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The Curious Case of the Missing Signature

The Curious Case of the Missing Signature

The Curious Case of the Missing Signature

Why Southwest Airlines is 'missing' from a court filing supporting same-sex marriage — and does it matter?

On March 5, 2015, global law firm Morgan Lewis filed a friend-of-the-court brief, otherwise known as an amicus curiae, with the Supreme Court in favor of same sex marriage. In total, 379 corporations signed the brief including a number of large travel/hospitality entities like Orbitz Worldwide, Inc., Marriott International, Inc., Hilton Worldwide Holdings Inc. and Kimpton Hotel & Restaurant Group, LLC; as well as many of the major U.S. airlines like Alaska Airlines, American Airlines Group Inc., Delta Airlines, Horizon Air Industries, Inc., JetBlue Airways Corporation and United Air Lines, Inc.

One name that was curiously absent, however? Southwest Airlines.

An amicus curiae, a document submitted to the court from a party or parties not directly affiliated with the case but with information that may be considered useful to the court, in part, stated that “state laws that prohibit or decline to recognize marriages between same-sex couples hamper employers efforts to recruit and retain the most talented workforce possible in those states. Our successes depend upon the welfare and morale of all employees, without distinction.” A similar amicus curiae was signed by over 300 conservative and center-right Republicans including former Republican National Committee Chairman Ken Mehlman (who organized the brief), former Utah Gov. John Huntsman, and billionaire mega-donor David Koch.

So, where was Southwest’s signature? When OutTraveler asked the airline for comment, a spokesperson for the company replied:

“Typically, we do not take a stance on political matters. Southwest Airlines currently complies with applicable law on marriage equality issues regarding benefits and has been a leader on the issue—by providing more and better benefits than legally mandated—long before the changes brought on by recent court cases.”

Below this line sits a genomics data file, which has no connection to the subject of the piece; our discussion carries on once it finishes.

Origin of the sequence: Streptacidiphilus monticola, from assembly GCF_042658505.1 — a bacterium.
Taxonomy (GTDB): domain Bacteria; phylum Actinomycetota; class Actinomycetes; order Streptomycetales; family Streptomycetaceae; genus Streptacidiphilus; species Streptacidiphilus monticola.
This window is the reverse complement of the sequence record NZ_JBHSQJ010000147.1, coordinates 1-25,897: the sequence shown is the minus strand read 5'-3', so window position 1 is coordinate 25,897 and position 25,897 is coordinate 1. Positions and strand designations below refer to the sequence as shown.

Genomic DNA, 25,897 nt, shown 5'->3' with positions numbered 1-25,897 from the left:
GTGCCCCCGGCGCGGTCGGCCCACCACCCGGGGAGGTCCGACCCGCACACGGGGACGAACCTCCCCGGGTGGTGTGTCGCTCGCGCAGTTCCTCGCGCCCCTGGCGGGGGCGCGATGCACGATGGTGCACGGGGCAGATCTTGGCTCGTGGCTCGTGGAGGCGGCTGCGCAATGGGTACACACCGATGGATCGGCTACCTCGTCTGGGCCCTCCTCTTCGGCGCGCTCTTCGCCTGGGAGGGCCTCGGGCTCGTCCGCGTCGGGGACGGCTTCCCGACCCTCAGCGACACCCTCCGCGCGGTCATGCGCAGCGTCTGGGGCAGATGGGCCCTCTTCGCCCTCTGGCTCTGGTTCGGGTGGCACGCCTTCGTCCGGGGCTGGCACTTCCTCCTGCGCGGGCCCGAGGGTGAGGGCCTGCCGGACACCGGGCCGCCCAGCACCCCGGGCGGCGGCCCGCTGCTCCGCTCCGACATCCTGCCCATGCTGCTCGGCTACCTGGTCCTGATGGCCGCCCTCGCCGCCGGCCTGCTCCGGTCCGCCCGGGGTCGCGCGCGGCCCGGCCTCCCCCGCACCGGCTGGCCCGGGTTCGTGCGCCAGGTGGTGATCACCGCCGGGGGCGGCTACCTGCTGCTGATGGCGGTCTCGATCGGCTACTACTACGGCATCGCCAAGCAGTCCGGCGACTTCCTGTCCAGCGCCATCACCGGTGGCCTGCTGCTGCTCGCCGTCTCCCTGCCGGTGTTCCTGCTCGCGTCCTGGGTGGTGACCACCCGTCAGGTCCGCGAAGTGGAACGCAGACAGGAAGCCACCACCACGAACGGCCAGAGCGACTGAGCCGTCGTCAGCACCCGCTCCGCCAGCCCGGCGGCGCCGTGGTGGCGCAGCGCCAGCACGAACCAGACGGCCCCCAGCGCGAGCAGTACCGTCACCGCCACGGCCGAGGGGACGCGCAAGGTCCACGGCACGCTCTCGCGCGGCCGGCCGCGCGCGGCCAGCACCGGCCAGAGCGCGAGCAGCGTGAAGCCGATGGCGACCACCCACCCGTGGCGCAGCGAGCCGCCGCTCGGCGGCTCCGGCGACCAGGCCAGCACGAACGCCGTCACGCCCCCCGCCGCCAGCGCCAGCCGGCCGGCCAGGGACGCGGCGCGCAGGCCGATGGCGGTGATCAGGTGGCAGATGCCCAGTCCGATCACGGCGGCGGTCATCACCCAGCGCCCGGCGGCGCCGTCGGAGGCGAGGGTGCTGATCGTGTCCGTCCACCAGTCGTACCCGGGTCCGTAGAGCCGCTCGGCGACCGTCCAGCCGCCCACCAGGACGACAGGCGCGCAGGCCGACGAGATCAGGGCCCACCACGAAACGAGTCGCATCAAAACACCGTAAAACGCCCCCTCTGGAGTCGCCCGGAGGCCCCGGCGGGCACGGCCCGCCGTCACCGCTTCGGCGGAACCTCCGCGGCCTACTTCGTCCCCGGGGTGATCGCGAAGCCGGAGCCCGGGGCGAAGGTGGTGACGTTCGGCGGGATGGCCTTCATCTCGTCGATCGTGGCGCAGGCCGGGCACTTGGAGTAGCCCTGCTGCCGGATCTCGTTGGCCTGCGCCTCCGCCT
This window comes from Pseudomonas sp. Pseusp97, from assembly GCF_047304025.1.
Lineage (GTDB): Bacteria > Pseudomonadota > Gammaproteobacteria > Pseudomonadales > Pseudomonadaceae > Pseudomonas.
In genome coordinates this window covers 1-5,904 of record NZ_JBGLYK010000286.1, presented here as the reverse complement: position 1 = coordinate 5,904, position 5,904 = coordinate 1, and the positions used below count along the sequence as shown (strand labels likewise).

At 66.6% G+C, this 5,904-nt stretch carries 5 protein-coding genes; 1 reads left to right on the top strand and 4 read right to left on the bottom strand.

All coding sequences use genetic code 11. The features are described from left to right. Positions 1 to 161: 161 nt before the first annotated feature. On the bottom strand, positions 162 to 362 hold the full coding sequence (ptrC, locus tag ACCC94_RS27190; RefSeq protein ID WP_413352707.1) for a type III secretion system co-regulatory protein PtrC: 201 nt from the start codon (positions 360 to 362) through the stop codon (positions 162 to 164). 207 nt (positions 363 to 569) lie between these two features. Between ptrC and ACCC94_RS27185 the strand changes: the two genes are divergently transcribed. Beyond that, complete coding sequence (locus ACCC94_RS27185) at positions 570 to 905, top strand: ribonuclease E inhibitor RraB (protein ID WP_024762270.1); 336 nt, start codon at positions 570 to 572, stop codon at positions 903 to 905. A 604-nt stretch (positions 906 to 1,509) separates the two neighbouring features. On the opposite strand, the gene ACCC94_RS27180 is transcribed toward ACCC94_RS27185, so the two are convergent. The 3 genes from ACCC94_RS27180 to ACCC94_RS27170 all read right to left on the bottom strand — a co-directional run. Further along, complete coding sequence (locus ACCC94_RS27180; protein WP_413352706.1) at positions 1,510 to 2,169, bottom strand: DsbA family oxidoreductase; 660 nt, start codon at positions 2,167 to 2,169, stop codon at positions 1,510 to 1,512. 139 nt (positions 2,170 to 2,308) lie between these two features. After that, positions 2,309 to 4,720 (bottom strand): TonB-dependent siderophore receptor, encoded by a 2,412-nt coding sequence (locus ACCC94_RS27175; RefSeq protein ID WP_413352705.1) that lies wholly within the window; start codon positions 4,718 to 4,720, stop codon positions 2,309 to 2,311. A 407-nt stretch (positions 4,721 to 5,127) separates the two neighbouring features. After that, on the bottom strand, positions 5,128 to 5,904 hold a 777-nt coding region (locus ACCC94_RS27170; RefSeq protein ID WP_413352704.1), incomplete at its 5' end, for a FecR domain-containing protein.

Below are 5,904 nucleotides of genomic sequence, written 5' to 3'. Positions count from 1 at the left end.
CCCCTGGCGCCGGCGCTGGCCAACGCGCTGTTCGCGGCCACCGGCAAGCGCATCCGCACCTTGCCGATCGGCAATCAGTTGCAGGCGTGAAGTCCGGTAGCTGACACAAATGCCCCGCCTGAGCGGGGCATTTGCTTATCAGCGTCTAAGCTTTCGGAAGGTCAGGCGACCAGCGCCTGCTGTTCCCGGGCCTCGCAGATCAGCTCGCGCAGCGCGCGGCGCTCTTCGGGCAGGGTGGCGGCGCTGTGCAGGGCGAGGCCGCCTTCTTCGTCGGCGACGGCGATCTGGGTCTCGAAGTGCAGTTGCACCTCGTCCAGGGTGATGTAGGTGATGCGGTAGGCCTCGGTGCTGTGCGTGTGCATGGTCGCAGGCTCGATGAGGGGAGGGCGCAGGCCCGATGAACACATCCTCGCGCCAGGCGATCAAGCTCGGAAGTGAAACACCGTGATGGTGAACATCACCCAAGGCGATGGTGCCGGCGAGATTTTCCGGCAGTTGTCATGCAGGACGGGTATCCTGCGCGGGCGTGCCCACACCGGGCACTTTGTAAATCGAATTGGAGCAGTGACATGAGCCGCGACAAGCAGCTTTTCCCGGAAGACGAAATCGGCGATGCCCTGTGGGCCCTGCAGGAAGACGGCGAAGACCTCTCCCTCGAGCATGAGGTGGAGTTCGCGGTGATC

In recent years, Southwest Airlines has been a strong supporter of the LGBT community. According to the LGBT Outreach section of the company’s website, it is the official airline of the Gay & Lesbian Alliance Against Defamation (GLAAD), the Gay-Straight Alliance Network (GSA), and the National Gay & Lesbian Chamber of Commerce (NGLCC). The airline has spent ad dollars in gay and lesbian media outlets, sponsored numerous LGBT causes, and are Out & Equal Workplace Advocates. Additionally, Southwest scores a 90 on the Human Rights Campaign Companies - Buyer’s Guide.

If actions do, in fact, speak louder than words, than the impact of these initiatives should certainly outweigh a signature on an arguably symbolic legal filing. (It seems unlikely that Supreme Court Justices Scalia, Alito or Thomas will be swayed from their previously established anti-equality positions on a highly publicized topic because Coca-Cola and the New England Patriots have come out in support, wouldn't it?) Yet still, for a company who actively courts the LGBT community, it remains curious why something like adding its name to a legal brief — an action that presumably requires minimal effort and seems, at this point, to be marginally controversial — would not have happened.

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Bryan Van Gorder